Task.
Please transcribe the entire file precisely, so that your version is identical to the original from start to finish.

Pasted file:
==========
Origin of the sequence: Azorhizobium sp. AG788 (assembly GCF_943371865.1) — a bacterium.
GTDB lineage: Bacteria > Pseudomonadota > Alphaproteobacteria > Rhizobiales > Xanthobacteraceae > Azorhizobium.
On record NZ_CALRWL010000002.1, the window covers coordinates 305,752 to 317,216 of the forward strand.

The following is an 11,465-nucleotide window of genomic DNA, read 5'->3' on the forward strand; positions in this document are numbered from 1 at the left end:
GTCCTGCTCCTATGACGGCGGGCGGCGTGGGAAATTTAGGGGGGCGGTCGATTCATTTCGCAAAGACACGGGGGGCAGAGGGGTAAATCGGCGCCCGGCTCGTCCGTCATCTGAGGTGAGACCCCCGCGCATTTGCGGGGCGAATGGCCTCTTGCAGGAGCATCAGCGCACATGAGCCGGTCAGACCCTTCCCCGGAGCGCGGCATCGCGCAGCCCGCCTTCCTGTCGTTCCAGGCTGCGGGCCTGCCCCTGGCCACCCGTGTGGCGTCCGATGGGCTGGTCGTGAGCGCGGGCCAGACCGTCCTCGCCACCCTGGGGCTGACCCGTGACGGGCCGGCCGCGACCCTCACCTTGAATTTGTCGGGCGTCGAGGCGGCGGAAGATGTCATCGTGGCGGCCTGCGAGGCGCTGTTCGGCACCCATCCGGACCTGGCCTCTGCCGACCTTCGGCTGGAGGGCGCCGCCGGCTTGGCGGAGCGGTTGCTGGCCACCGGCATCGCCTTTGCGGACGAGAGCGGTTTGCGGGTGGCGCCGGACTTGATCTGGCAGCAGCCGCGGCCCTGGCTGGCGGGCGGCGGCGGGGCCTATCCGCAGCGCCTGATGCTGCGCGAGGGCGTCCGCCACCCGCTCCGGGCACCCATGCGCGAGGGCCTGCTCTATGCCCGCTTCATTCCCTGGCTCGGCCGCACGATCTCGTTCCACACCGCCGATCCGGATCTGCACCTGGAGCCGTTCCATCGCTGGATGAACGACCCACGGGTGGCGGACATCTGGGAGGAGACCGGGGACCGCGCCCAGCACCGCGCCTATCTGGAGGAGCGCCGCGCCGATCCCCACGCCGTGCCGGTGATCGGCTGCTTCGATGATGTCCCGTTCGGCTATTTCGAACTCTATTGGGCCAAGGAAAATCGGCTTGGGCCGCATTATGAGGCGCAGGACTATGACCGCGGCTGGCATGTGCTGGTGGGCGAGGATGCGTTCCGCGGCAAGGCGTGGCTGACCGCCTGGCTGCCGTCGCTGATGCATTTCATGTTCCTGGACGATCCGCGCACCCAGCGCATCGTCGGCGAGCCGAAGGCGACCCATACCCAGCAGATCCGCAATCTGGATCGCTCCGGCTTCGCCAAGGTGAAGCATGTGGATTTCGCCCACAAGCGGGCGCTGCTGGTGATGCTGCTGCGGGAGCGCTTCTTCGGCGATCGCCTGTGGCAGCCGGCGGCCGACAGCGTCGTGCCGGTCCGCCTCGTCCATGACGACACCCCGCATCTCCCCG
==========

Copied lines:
Origin of the sequence: Azorhizobium sp. AG788 (assembly GCF_943371865.1) — a bacterium.
GTDB lineage: Bacteria > Pseudomonadota > Alphaproteobacteria > Rhizobiales > Xanthobacteraceae > Azorhizobium.
On record NZ_CALRWL010000002.1, the window covers coordinates 305,752 to 317,216 of the forward strand.

The following is an 11,465-nucleotide window of genomic DNA, read 5'->3' on the forward strand; positions in this document are numbered from 1 at the left end:
GTCCTGCTCCTATGACGGCGGGCGGCGTGGGAAATTTAGGGGGGCGGTCGATTCATTTCGCAAAGACACGGGGGGCAGAGGGGTAAATCGGCGCCCGGCTCGTCCGTCATCTGAGGTGAGACCCCCGCGCATTTGCGGGGCGAATGGCCTCTTGCAGGAGCATCAGCGCACATGAGCCGGTCAGACCCTTCCCCGGAGCGCGGCATCGCGCAGCCCGCCTTCCTGTCGTTCCAGGCTGCGGGCCTGCCCCTGGCCACCCGTGTGGCGTCCGATGGGCTGGTCGTGAGCGCGGGCCAGACCGTCCTCGCCACCCTGGGGCTGACCCGTGACGGGCCGGCCGCGACCCTCACCTTGAATTTGTCGGGCGTCGAGGCGGCGGAAGATGTCATCGTGGCGGCCTGCGAGGCGCTGTTCGGCACCCATCCGGACCTGGCCTCTGCCGACCTTCGGCTGGAGGGCGCCGCCGGCTTGGCGGAGCGGTTGCTGGCCACCGGCATCGCCTTTGCGGACGAGAGCGGTTTGCGGGTGGCGCCGGACTTGATCTGGCAGCAGCCGCGGCCCTGGCTGGCGGGCGGCGGCGGGGCCTATCCGCAGCGCCTGATGCTGCGCGAGGGCGTCCGCCACCCGCTCCGGGCACCCATGCGCGAGGGCCTGCTCTATGCCCGCTTCATTCCCTGGCTCGGCCGCACGATCTCGTTCCACACCGCCGATCCGGATCTGCACCTGGAGCCGTTCCATCGCTGGATGAACGACCCACGGGTGGCGGACATCTGGGAGGAGACCGGGGACCGCGCCCAGCACCGCGCCTATCTGGAGGAGCGCCGCGCCGATCCCCACGCCGTGCCGGTGATCGGCTGCTTCGATGATGTCCCGTTCGGCTATTTCGAACTCTATTGGGCCAAGGAAAATCGGCTTGGGCCGCATTATGAGGCGCAGGACTATGACCGCGGCTGGCATGTGCTGGTGGGCGAGGATGCGTTCCGCGGCAAGGCGTGGCTGACCGCCTGGCTGCCGTCGCTGATGCATTTCATGTTCCTGGACGATCCGCGCACCCAGCGCATCGTCGGCGAGCCGAAGGCGACCCATACCCAGCAGATCCGCAATCTGGATCGCTCCGGCTTCGCCAAGGTGAAGCATGTGGATTTCGCCCACAAGCGGGCGCTGCTGGTGATGCTGCTGCGGGAGCGCTTCTTCGGCGATCGCCTGTGGCAGCCGGCGGCCGACAGCGTCGTGCCGGTCCGCCTCGTCCATGACGACACCCCGCATCTCCCCG